Morocco - Atlas Mountains and Marrakesh

Published: March 3rd 2011
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DAY 3 1st March 2011
The day started early!! We were off at 08.00am and told that it was at least a 10 hour drive across the Middle Atlas mountains but it would be interspersed by plenty of stops! We climbed fairly steadily out of Fes and our first stop was Ifrane. Patches of frost could still be seen where the sun hadn’t got to it and the air was cold and crisp! Ifrane town was created in 1929 and is now called ‘little Switzerland’ as all the houses are built like alpine chalets. There is also a University here registered as being the brainchild of the Moroccan King and King Fahd of Saudi Arabia and funded by US and British Council, where all the lessons are taken in English. The town is spotlessly clean and feels a little bit out of place in Morocco!! There is also a stone lion, carved apparently by an Italian prisoner of war.
The first Berber town we reached was Azrou where they were holding the Tuesday souk, which draws Berbers from all the surrounding mountain villages. Carried onwards towards El Ksiba across the top of the mountain range taking in the scenery with carpets of orange, white or yellow flowers and soft rolling landscape, alternating with rocky terrain and the odd small village or hamlet. A lot of the villages appeared to be having new pavements and there was a lot of hole- digging, base -laying, cement -mixing etc all by manual labourers with no tools other than a pick axe or shovel.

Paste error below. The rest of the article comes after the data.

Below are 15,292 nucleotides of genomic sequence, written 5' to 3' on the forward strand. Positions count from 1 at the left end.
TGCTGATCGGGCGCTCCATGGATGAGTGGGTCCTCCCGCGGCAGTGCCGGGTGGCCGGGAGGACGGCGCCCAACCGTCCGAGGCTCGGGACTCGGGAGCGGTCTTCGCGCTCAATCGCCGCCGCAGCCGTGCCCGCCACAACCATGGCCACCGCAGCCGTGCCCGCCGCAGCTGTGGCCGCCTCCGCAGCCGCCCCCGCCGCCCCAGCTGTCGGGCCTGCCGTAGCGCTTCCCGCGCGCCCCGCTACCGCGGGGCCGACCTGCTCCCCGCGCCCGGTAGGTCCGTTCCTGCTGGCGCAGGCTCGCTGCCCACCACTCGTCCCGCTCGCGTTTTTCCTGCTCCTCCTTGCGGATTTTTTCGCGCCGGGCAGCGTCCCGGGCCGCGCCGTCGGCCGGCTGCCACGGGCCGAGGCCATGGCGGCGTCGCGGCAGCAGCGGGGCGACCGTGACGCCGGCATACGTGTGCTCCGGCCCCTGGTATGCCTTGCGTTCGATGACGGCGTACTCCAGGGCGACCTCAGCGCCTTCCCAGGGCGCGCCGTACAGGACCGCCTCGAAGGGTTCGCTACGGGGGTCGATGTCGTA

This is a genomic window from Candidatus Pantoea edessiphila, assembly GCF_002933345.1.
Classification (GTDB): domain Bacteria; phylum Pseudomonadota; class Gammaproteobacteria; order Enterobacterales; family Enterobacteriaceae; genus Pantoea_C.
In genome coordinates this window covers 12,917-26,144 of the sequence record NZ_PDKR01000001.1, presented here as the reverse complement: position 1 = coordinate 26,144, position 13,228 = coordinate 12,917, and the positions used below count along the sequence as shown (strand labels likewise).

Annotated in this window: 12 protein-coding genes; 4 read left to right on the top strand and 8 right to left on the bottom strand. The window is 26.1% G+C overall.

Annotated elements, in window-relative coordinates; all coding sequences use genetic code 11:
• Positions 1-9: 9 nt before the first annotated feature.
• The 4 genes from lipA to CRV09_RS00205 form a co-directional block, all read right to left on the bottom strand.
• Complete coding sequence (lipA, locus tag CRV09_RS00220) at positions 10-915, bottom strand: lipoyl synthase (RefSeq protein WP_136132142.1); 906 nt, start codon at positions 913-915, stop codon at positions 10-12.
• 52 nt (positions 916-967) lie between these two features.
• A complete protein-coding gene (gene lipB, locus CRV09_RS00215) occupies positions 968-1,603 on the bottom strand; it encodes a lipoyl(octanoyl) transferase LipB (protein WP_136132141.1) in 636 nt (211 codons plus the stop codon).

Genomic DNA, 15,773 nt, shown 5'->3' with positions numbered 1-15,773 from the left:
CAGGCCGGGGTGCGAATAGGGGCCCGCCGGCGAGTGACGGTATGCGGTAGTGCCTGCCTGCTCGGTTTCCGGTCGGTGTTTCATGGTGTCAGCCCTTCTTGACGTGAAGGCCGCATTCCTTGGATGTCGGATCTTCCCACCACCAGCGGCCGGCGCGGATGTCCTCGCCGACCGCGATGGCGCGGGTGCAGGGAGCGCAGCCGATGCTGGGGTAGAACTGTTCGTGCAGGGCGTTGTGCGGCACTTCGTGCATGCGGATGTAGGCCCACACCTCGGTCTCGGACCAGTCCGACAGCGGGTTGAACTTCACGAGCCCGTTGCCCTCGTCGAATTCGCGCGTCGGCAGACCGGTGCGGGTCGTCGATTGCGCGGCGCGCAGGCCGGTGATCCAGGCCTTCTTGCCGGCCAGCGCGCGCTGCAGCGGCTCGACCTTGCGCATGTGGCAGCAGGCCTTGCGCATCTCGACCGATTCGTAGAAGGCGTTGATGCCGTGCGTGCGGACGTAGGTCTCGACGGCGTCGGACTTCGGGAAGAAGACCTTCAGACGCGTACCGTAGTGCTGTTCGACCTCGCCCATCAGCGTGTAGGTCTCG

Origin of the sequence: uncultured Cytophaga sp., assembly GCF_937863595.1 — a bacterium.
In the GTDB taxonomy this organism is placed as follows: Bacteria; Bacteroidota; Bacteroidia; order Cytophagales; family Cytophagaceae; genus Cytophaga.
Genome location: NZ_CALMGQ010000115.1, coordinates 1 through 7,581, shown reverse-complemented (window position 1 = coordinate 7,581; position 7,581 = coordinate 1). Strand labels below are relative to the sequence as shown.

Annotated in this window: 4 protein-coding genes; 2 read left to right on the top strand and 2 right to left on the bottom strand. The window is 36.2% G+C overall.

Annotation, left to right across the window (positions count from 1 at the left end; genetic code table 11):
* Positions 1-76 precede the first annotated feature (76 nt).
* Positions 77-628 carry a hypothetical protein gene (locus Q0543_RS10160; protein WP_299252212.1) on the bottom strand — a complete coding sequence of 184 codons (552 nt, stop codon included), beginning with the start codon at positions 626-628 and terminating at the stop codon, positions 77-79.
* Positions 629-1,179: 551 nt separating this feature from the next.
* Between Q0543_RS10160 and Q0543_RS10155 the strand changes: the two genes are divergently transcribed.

From El Ksiba the road twists and descends down to the river and as it climbs again there are fine views of the Bin el Ouidane reservoir. The water is a deep turquoise blue and reminds me of the lakes in Spain! Our lunch stop was at Beni Mellal where we decided we wouldn’t have the three course lunch (it was about 14.30pm by now), and save ourselves for the evening meal in the hotel this evening! That gave us about 45 minutes to have a wander around the town, buy some fruit and pastries and sit in the sunshine, with views of snow on the mountains and enjoy our picnic!
Back to the coach for the last stretch of the journey which took us out of the Middle Atlas and down to Marrakesh arriving at the hotel about 19.00. ( Hotel Atlas Asni)

DAY 4 2nd March 2011
Our coach arrived at 08.30 for our short morning tour of Marrakesh. Our first stop was the Olivery where there was a huge fish pond where you could feed fish (carp!) and loads of really old olive trees. Not really sure what the history of the place was as I confess I wasn’t listening as there was a really friendly dog there, sniffing everyones bag for food, and then looking very doleful until someone gave him some food! She was quite fussy about what she ate as well, and rejected a piece of my cereal bar!!
On to the Jewish quarter of Marrakesh (Mellah) and then a visit to the Royal Palace. The palace is no longer used so we were able to wander around the courtyards and gardens with their water fountains, and admire the mosaic tiles in the different rooms.